Go Back   Steve's Digicams Forums >

LinkBack Thread Tools Search this Thread
Old Jul 4, 2005, 12:34 PM   #1
Junior Member
MusicMonkey's Avatar
Join Date: Jun 2005
Posts: 7

I am looking to buy a camera for low-light conditions such as concerts and night time city pictures. It is down to these two cameras (the ones that fall into my price range). Please help me choose between the Canon SD200 or the Canon A510. Thanks in advance.
MusicMonkey is offline   Reply With Quote
Sponsored Links
Old Jul 4, 2005, 1:30 PM   #2
Senior Member
PhilR.'s Avatar
Join Date: Oct 2004
Posts: 440

Neither camera is a good choice for concerts, unless your subjects are very still. Either should be able to take night city pics, but the manual exposure modes available with the A510 will give you much greater flexibility. That, plus the fact that the A510 is cheaper and uses cheaper and easier to find AA's would swing my vote.

PhilR. is offline   Reply With Quote
Old Jul 5, 2005, 11:11 AM   #3
Junior Member
MusicMonkey's Avatar
Join Date: Jun 2005
Posts: 7

Thanks for the feedbackPhilR.

I was wondering if anyone has used either a Canon A510 or Canon SD200 at a concert.

Also, does anyone else have an opinion about these two cameras and which you think is better. Thanks in advance.
MusicMonkey is offline   Reply With Quote
Old Jul 16, 2005, 7:02 AM   #4
Junior Member
Terry Bogard's Avatar
Join Date: Nov 2004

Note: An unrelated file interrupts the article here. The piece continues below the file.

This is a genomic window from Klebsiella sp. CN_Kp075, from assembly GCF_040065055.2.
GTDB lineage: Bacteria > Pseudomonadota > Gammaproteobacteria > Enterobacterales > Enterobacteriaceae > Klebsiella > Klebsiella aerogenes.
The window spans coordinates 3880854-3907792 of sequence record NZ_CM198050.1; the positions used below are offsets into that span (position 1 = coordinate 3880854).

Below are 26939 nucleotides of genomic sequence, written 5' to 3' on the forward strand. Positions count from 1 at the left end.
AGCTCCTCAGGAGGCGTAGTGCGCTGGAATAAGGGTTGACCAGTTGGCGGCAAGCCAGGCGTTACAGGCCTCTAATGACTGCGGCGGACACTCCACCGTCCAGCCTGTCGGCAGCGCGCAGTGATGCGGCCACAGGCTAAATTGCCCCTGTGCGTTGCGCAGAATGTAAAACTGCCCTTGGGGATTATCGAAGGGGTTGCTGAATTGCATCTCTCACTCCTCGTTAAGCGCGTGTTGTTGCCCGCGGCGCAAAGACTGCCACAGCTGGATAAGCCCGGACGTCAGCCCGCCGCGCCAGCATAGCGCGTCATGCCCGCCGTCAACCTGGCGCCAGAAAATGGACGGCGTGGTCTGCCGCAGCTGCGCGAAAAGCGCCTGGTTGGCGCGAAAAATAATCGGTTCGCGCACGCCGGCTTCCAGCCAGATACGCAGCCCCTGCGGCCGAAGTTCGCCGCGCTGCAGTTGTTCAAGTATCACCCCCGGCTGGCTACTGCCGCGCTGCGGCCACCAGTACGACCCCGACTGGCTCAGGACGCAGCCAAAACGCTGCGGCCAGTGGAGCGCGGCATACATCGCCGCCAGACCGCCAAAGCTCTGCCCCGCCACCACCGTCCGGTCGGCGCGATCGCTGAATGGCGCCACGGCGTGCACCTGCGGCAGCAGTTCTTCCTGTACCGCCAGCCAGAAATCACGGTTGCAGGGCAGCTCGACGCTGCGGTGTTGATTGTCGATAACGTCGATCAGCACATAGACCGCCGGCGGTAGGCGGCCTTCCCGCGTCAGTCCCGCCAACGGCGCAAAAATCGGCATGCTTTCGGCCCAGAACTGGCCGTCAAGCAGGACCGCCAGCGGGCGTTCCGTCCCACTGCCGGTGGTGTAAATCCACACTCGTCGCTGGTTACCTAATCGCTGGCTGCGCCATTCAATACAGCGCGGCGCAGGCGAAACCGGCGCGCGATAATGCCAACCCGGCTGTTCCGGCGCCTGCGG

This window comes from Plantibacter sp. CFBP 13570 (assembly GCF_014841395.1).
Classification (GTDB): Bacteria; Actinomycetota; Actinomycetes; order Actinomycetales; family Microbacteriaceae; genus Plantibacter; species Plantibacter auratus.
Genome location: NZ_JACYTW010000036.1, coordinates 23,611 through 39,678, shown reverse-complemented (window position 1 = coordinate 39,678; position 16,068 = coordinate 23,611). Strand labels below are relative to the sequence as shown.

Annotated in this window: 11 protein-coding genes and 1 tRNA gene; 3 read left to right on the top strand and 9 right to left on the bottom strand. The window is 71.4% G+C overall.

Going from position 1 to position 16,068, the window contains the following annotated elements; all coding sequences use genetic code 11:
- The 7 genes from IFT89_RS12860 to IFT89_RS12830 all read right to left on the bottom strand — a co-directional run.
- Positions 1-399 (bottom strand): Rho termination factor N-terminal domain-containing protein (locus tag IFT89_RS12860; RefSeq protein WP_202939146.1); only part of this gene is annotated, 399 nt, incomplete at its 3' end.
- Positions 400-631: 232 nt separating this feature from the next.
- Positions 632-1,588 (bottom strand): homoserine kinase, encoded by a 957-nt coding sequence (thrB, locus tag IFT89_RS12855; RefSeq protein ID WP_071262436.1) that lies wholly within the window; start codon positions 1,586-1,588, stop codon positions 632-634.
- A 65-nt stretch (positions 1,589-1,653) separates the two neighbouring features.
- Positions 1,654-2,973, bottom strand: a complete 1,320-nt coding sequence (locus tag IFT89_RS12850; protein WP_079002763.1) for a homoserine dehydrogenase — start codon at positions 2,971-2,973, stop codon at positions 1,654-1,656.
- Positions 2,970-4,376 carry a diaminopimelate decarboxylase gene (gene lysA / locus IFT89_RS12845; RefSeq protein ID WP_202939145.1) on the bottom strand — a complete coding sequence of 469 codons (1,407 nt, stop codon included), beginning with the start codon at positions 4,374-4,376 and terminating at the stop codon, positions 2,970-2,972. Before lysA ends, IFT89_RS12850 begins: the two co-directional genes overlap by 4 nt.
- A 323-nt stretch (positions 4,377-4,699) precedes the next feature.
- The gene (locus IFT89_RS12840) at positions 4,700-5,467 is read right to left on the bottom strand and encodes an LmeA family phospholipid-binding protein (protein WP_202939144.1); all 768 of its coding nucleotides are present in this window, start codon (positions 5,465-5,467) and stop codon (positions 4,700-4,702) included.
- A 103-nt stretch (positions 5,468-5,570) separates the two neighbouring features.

Posts: 3

I agree. It's not Canon, but how about F10? Right now, it's the only compact camera that has goodlow light shooting capability tks to it'supto 1600. I own it, like many on this forum, & it really works F10 should onlycost abit more than SD200 as well.

Ihad SD200 (really decent camera) but never took it to concert/ thatkind ofenvironment--tookDrebel instead (both gone now, sadly ). Sorry, no actual experience w/ a510, but as Phil said, it should take better pics in low light env--but not by much.

Having said that, lately, I end up brining & thus taking most shots w/ U50 (2mp, no zoom) camera to everywhere I go, and end up w/ some night pics. F10 stays athome unless I know there is an event/ night time coming--even it has infintely more "photo" shooting power.So,recently, most of my photos go thru photoshop for post proccess :sad: And both are compact--I guess it's the size thing to me. Though F10 has much better low noise than S2 IS, I entertained the thoughtof selling F10& get S2, Ha:?. Seriously.